activision-blizzard

Exactly.

But this isn’t entirely the status-quo, either.

A little game known as PAYDAY 2 is a great example of a game whose developer is concerned with keeping their audience. The game has frequent content updates (some paid, but even the paid ones tend to throw in a few pieces of free loot) and bug fixes with constant communication with the community. Every patch is lead with notes and hints of what’s coming next. Every patch is treated like an event in which to participate, rather than a wave of hope and/or dread that perhaps they fixed that thing you were hoping they’d fix, and didn’t break something else in the process. It may not be the greatest game ever made and it’s not without bugs, but it’s obvious that the developers care. They’re directly active in the community, rather than putting up complicated and convoluted “customer support” lines of communication which only put up more barriers between the developer and the user.

Nintendo seems to still understand how to make games without bugs as well. Most of the recent games I have, even with online features tend to receive one, maybe two updates in their lifespan. Game breaking bugs are rarely, if ever an issue, and there’s never any complicated DRM procedures to muck up the process of actually playing.

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It's almost like they've been doing this for 30+ years...

I know I asked the question, but I feel like my answer is coming quickly. I know there are plenty of indie developers with a massive disconnect to their audience, but they are often run off the road like the infamous Fez developer, Phil Fish or given hell for vanishing like the developer of The Stomping Land. Meanwhile, it’s just business as usual for the big corporate publishers like EA, Activision and more recently, Ubisoft with their intentionally crippled PC port fiasco. Why do they get to stay in business while indie devs get slammed?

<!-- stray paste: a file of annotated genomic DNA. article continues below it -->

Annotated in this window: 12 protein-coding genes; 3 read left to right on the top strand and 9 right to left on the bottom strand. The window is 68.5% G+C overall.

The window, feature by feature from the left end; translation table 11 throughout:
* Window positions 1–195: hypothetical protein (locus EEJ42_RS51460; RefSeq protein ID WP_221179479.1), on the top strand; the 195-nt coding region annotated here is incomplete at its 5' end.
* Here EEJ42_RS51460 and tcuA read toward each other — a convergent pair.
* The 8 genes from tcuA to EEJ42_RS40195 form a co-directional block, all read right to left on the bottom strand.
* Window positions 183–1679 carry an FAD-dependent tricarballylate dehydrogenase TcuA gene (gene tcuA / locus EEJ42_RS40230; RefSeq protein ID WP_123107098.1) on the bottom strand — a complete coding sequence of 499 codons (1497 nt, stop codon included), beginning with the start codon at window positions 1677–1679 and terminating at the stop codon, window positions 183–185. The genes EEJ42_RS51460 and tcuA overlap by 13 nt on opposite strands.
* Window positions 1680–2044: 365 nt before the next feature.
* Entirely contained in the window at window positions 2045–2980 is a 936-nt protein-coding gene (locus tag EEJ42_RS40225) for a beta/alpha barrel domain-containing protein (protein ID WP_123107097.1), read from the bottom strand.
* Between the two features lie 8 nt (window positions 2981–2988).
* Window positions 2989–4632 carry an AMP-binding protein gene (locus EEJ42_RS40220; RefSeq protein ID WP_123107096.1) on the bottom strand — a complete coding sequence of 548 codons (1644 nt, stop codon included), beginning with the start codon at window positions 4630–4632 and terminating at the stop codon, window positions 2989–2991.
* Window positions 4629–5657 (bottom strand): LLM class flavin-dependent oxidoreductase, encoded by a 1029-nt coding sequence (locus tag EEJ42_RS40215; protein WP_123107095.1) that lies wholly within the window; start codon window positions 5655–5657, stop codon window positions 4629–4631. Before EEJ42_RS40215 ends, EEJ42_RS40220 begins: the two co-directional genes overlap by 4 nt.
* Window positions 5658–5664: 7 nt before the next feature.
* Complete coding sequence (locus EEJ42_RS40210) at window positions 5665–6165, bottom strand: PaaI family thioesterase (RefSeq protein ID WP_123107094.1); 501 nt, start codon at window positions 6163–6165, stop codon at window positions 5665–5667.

I’m actually sure the developers working on some of the big publishers’ titles would probably like some direct contact with the gaming community, but they aren’t allowed to — so we end up with idiot PR dept amateurs who know nothing about game development, because they never even end up talking to the developers, either.

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"I recall replying saying that the game was not downgraded, i still stick to that yes." - Ubisoft PR

So I guess the real question is, do the big publishers still deserve our money after consistently releasing disappointing products? Should we not expect more? Is it really worth it to spend $60 on a game you know in your very soul will be terrible, but happens to have a fully rendered Kevin Spacey? I’m not necessarily calling for a boycott, but perhaps people shouldn’t line up for the midnight release when it’s becoming more likely that the game will end up in the bargain bin for $10 after 6 months. If you don’t want a repeat of Ghosts, or the BF4 launch, don’t rush out the door to line the big publishers’ wallets. That’s exactly what they’re expecting you to do.

/gameon

halrrod

Hardware is not exempt, either.

Something Something, Game News – Next-Gen Consoles: Where is the “Next-Gen?”

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It recently occurred to me that the so-called “next-gen” consoles (PS4 and XBONE, specifically) will have been released for a whole year in two months. Now, I don’t have much experience with either console as I don’t own them, so I don’t pretend to be an expert on their daily operative functionality. However, I will be spending the entirety of this entry explaining why I have no interest in them at all, and will likely never own one. Aren’t you excited?

Instead of my typically cheeky image, let’s start with a short video from ReviewTechUSA:

If you like general gaming industry banter, this guy often makes some pretty good points.